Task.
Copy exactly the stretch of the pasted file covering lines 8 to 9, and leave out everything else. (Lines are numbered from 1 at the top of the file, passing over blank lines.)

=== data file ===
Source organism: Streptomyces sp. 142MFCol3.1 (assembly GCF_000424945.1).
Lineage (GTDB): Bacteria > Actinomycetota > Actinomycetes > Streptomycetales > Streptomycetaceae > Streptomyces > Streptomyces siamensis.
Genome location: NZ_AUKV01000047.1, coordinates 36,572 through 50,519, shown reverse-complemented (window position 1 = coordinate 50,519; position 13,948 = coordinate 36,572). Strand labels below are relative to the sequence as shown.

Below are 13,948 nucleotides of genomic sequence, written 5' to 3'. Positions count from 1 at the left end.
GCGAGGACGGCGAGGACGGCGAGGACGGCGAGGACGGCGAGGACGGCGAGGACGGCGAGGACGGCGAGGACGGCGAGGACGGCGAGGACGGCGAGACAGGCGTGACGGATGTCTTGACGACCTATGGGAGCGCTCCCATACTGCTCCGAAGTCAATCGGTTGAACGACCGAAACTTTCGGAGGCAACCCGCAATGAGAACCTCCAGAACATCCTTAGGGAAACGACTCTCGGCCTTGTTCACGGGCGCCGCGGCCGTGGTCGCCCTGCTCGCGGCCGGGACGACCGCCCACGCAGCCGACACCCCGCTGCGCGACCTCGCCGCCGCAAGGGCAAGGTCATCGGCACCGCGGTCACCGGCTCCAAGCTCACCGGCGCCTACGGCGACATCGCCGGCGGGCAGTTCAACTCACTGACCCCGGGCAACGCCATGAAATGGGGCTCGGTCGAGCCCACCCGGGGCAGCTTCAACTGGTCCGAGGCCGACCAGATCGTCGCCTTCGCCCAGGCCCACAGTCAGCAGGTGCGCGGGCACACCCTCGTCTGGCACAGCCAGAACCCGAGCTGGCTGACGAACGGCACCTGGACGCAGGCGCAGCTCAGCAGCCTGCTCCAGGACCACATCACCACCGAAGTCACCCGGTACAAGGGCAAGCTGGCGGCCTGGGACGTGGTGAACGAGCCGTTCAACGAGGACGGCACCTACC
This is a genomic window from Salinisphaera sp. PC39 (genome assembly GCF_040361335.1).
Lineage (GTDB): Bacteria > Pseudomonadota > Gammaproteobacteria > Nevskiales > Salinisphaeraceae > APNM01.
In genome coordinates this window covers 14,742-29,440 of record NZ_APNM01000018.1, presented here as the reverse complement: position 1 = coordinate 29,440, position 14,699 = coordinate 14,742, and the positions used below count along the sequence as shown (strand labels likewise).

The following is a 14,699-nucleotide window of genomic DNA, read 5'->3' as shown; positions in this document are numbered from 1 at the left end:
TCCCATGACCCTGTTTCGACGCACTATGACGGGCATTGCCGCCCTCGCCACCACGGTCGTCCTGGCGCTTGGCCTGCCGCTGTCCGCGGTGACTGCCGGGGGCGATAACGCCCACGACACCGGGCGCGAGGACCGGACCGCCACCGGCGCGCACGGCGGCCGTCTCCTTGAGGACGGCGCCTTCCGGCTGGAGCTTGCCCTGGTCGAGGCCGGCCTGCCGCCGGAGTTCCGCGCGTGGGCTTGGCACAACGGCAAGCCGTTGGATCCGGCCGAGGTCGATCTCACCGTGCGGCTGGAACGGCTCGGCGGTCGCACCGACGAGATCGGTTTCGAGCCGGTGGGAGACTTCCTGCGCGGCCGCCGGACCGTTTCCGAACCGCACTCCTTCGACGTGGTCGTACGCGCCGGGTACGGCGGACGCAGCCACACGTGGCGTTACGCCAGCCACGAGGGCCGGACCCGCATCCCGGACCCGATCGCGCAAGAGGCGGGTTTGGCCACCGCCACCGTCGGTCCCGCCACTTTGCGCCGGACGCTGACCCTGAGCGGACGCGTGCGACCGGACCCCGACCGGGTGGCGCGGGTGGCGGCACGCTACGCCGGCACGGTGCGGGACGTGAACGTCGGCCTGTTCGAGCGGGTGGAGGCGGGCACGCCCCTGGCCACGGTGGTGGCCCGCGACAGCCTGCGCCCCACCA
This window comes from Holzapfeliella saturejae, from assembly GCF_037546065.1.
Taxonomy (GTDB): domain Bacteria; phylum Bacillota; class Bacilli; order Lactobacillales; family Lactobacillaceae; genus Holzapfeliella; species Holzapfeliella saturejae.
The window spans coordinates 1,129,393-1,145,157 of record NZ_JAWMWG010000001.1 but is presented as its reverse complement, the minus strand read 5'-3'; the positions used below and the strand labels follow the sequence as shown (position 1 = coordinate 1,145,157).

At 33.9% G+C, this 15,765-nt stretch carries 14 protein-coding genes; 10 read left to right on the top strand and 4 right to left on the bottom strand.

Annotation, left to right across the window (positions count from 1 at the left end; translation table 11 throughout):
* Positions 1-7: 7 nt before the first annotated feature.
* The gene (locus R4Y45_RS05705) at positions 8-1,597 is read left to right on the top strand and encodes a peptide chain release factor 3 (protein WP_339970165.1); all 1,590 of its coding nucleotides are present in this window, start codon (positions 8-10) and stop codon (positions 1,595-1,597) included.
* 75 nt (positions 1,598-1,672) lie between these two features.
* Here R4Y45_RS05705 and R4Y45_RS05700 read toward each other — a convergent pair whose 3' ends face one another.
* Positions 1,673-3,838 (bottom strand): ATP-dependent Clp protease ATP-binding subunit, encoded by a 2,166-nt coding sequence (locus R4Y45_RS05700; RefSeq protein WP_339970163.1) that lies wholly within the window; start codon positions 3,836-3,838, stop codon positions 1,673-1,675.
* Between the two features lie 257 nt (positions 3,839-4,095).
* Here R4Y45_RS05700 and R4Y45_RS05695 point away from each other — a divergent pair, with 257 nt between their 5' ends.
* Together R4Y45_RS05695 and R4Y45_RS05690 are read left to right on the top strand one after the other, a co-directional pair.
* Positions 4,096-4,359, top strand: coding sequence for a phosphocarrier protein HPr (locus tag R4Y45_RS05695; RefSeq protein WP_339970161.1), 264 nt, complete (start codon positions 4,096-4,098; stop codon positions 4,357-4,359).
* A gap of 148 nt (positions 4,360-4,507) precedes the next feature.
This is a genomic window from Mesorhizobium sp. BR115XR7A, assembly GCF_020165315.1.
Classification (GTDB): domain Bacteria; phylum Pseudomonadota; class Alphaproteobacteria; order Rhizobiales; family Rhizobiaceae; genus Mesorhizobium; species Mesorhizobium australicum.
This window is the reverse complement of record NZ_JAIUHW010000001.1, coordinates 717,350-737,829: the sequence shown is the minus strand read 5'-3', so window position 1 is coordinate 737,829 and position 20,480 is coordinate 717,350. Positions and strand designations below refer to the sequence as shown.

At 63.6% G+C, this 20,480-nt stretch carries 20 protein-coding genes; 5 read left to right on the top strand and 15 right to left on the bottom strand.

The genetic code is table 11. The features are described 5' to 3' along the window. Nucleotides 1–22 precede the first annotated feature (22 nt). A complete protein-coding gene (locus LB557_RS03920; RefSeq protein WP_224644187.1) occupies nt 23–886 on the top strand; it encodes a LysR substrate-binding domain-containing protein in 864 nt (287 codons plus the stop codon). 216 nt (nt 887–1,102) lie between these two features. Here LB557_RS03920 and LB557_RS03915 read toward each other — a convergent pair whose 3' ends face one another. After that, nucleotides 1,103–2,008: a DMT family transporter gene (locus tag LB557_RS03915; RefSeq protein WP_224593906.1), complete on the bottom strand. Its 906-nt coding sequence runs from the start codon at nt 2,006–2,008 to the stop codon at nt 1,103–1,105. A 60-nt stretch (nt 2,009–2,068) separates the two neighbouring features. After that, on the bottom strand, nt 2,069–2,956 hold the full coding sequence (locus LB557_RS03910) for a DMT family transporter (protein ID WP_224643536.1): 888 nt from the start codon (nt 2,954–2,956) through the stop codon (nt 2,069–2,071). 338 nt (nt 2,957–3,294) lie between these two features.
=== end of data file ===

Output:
In genome coordinates this window covers 14,742-29,440 of record NZ_APNM01000018.1, presented here as the reverse complement: position 1 = coordinate 29,440, position 14,699 = coordinate 14,742, and the positions used below count along the sequence as shown (strand labels likewise).

The following is a 14,699-nucleotide window of genomic DNA, read 5'->3' as shown; positions in this document are numbered from 1 at the left end: